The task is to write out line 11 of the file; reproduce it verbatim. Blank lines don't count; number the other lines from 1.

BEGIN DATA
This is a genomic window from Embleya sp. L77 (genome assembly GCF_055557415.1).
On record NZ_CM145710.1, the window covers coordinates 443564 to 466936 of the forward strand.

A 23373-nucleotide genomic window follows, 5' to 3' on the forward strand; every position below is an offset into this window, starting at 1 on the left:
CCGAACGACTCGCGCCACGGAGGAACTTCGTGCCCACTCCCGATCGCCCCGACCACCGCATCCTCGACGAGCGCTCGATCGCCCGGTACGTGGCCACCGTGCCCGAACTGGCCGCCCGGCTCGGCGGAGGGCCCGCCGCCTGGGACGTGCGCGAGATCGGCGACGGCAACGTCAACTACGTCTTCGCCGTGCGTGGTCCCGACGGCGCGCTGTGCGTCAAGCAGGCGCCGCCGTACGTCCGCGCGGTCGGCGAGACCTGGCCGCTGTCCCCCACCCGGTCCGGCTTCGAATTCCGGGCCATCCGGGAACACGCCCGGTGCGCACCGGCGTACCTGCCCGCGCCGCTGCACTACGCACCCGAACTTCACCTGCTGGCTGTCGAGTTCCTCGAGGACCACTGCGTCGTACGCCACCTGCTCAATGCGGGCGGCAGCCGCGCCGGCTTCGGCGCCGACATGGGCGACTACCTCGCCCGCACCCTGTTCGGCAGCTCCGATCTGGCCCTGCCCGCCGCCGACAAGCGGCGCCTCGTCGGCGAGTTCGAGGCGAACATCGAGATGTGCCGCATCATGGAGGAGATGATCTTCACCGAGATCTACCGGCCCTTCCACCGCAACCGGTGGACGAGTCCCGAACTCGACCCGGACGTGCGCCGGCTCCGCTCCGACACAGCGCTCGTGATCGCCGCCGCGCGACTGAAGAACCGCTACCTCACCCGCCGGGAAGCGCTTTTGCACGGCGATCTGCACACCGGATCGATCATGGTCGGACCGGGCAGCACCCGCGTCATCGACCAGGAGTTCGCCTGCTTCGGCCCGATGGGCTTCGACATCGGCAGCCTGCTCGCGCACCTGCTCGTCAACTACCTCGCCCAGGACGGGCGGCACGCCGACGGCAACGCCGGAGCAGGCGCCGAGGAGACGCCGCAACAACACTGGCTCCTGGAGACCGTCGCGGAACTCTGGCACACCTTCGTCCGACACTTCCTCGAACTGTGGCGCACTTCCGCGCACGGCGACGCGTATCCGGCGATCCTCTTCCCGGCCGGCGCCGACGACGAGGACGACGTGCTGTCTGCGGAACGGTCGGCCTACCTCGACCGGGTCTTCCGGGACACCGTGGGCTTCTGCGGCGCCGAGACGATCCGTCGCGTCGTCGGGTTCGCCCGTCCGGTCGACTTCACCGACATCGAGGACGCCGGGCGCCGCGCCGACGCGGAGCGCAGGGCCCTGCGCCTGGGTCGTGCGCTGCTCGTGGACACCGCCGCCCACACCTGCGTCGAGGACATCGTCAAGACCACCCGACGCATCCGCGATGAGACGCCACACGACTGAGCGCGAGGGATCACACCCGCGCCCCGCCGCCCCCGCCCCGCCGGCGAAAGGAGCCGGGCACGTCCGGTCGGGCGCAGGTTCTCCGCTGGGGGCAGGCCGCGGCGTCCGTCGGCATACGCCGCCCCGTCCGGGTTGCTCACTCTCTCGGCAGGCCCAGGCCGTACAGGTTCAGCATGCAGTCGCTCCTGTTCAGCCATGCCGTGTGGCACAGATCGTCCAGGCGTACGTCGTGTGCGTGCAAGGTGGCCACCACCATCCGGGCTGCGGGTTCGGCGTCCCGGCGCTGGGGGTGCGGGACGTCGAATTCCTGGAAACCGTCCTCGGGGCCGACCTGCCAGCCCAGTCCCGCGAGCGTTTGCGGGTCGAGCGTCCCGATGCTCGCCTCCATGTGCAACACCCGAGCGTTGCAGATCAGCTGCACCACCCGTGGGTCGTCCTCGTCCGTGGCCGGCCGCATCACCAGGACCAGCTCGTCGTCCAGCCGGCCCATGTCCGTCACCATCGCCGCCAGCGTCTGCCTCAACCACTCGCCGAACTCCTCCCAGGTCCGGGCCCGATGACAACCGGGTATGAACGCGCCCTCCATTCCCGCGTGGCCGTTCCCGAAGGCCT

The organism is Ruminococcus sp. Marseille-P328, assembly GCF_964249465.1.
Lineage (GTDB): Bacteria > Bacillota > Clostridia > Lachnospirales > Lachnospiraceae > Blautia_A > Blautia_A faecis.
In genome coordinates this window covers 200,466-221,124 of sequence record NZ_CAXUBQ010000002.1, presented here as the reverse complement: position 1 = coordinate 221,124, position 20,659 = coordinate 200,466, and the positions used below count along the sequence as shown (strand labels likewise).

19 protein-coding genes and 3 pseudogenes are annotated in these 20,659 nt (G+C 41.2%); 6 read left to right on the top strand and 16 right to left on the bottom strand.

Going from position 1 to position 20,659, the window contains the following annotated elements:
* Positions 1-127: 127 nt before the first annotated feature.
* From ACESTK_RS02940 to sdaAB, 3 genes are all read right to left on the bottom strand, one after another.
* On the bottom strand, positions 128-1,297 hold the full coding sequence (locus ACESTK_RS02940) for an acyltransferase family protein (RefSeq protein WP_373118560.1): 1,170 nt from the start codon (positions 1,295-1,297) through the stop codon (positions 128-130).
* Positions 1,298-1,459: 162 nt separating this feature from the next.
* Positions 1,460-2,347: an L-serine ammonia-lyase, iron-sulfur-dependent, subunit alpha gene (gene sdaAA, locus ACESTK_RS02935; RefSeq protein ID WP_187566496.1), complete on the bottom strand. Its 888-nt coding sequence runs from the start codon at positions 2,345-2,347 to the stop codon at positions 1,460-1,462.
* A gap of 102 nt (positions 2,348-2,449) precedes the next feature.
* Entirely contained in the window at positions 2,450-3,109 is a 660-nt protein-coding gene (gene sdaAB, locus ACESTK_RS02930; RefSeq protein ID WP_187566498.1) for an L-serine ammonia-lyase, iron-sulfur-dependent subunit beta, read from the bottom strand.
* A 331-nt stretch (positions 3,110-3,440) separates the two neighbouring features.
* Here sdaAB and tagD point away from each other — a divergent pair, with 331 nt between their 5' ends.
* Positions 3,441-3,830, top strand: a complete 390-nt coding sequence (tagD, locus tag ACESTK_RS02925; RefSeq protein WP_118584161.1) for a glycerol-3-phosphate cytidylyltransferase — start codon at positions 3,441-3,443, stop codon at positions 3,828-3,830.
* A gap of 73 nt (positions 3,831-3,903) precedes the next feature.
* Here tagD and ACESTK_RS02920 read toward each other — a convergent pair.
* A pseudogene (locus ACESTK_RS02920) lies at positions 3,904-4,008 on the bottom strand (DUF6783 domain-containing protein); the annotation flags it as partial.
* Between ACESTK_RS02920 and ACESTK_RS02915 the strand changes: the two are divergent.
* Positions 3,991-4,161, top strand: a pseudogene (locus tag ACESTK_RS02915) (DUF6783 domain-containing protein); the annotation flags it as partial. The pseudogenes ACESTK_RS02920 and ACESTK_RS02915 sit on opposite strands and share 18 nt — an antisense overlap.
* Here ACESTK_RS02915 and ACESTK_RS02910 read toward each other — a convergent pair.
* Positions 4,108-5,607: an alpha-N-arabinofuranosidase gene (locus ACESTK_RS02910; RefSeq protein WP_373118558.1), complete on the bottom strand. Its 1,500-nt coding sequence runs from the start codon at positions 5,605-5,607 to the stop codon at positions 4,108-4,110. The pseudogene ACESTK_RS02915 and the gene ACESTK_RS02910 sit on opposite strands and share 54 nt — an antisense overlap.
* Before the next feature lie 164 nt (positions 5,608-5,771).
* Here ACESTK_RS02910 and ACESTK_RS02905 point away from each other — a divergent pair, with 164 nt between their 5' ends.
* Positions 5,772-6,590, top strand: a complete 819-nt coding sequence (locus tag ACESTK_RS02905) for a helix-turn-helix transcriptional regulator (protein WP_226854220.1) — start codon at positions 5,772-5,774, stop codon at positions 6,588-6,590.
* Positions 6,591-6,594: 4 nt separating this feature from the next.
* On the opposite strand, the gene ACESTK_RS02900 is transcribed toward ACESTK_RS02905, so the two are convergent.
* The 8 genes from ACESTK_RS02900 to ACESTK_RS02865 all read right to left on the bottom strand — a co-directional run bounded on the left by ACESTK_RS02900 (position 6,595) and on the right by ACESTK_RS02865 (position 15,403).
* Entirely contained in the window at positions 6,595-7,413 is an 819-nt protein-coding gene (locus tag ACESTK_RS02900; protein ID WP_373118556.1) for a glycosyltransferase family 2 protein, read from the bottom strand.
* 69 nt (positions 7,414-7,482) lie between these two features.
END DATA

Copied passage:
* From ACESTK_RS02940 to sdaAB, 3 genes are all read right to left on the bottom strand, one after another.